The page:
With all the mowers listed above it would be recommended (if steel toe capped shoes are not available) to wear closed toe shoes should the blades get too close to your feet whilst working. Vigilance is always worth practicing when using a mower. Think through the safety features before starting it and make sure you are paying attention to what you are doing and what is around you whilst it is in use.

Lawn mowing edging 2

Adjust height when necessary: It may be that you want a very cropped and neat look to your lawn in which case you will want your blades lower to the ground. But you may also want to consider being hospitable to existing wildlife in your lawn and raising the blades to give the lawn a ‘wilder’ more unkempt look. It is also advisable to leave the grass longer over the hotter periods of the summer to give it a better chance of not dying back and going brown in the heat. The good news is that even if your lawn does go a yellowy brown in high summer it will usually return to a more familiar green after a couple of weeks.

Frequency of mowing: For some mowing once a week over the summer may seem necessary to achieve the clean look they wish to achieve. But if you want a lawn that produces flowers and is inhabitable by wildlife then twice over the whole summer at a high setting will do nicely for you.

Don’t mow in wet weather or frost: This will only clog up blades, compact soil and cause damage to both your mower and your lawn. Its best to be a fair-weather mower.

Edge your lawn before mowing if you want clean look: A good practice I learnt when maintaining garden spaces was to edge the beds first using long handled sheers or a strimmer and then rake or blow the grass cuttings onto the lawn along with any other debris you wish to dispose of from the bed. You can then mow this all up and leave the lawn looking tidy whilst saving you the job of picking up all the left-over cuttings.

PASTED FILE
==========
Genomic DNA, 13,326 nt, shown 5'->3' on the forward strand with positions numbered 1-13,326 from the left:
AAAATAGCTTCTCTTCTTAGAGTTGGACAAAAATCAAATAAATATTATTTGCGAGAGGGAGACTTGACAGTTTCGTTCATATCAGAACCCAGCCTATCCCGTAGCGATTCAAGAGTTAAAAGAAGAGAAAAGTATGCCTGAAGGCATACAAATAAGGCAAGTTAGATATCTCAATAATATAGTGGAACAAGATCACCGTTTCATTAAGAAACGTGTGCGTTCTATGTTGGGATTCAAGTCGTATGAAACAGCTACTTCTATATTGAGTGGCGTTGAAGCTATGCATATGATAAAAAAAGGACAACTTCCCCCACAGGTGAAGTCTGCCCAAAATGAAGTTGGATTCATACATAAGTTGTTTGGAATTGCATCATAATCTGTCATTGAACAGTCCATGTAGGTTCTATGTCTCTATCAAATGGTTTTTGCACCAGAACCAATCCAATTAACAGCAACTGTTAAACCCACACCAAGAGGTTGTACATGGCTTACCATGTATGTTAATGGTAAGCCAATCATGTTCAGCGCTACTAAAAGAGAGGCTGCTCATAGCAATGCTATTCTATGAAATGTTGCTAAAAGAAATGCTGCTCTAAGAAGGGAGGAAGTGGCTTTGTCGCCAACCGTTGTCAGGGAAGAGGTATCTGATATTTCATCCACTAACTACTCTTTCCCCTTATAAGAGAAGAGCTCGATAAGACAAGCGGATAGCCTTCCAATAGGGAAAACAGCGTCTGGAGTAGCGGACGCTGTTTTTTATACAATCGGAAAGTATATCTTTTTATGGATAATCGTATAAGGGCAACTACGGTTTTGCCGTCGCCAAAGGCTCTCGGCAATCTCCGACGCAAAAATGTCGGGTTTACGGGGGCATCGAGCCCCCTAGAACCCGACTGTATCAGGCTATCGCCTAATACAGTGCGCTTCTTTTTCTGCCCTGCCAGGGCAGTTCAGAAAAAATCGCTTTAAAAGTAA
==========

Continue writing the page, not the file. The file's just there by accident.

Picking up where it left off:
Hoe: Great for a small area you may wish to leisurely work your way around. The hoe really develops precision at the task at hand.

Spade: This tool could be used to achieve a quick, perhaps less precise, finish to your lawn edge. I would personally use a spade to map out where I wanted to develop beds in a garden area where none existed and then finalise the edge using one of the tools shown above.

Half-moon: The tool that was specifically designed for this task and has handy footrests to help you push it into the ground to best achieve a clean line around the outside of your lawn.

Defining your edges involves cutting a small bank into your lawn that drops down into your flower bed, usually 10-15cm deep. This enables you to better distinguish your lawn area from where you are growing and enables you to tidy the grass around these areas more easily. This task can be done with a number of tools, three of them being.

You can separate your lawn from your planting area. You can do this with metal, plastic or bamboo edging. These can be incorporated into your garden space and each has its own level of difficulty when it comes to combining into your lawn.

Mowing is a necessary part of lawn upkeep over the summer months and is also one of the more satisfying tasks in way of physical exertion used when doing it and the result it produces for your garden space. I hope the above has given you some handy tips and insight into mowing for the future, helping to keep your lawn clipped and clean to your liking.